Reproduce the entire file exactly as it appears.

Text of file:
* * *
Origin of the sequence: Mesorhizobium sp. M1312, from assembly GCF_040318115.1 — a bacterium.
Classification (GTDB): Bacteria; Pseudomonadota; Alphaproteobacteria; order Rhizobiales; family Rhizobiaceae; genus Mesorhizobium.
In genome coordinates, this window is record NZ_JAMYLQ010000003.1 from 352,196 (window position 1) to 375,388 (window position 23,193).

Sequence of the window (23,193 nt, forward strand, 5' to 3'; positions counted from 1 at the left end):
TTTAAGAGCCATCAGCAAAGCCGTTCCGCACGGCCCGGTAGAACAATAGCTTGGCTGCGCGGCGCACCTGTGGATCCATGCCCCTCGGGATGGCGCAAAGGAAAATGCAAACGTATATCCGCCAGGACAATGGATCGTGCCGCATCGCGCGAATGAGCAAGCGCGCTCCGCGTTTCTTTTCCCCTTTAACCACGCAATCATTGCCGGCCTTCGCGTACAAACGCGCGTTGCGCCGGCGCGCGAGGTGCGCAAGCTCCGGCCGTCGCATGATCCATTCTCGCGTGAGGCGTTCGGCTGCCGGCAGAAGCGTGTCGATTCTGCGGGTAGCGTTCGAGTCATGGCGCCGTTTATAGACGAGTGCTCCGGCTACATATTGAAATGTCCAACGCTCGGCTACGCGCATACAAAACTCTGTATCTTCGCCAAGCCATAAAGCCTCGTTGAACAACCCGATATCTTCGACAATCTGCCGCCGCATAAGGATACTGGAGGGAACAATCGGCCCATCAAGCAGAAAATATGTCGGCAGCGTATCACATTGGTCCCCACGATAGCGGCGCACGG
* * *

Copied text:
Origin of the sequence: Mesorhizobium sp. M1312, from assembly GCF_040318115.1 — a bacterium.
Classification (GTDB): Bacteria; Pseudomonadota; Alphaproteobacteria; order Rhizobiales; family Rhizobiaceae; genus Mesorhizobium.
In genome coordinates, this window is record NZ_JAMYLQ010000003.1 from 352,196 (window position 1) to 375,388 (window position 23,193).

Sequence of the window (23,193 nt, forward strand, 5' to 3'; positions counted from 1 at the left end):
TTTAAGAGCCATCAGCAAAGCCGTTCCGCACGGCCCGGTAGAACAATAGCTTGGCTGCGCGGCGCACCTGTGGATCCATGCCCCTCGGGATGGCGCAAAGGAAAATGCAAACGTATATCCGCCAGGACAATGGATCGTGCCGCATCGCGCGAATGAGCAAGCGCGCTCCGCGTTTCTTTTCCCCTTTAACCACGCAATCATTGCCGGCCTTCGCGTACAAACGCGCGTTGCGCCGGCGCGCGAGGTGCGCAAGCTCCGGCCGTCGCATGATCCATTCTCGCGTGAGGCGTTCGGCTGCCGGCAGAAGCGTGTCGATTCTGCGGGTAGCGTTCGAGTCATGGCGCCGTTTATAGACGAGTGCTCCGGCTACATATTGAAATGTCCAACGCTCGGCTACGCGCATACAAAACTCTGTATCTTCGCCAAGCCATAAAGCCTCGTTGAACAACCCGATATCTTCGACAATCTGCCGCCGCATAAGGATACTGGAGGGAACAATCGGCCCATCAAGCAGAAAATATGTCGGCAGCGTATCACATTGGTCCCCACGATAGCGGCGCACGG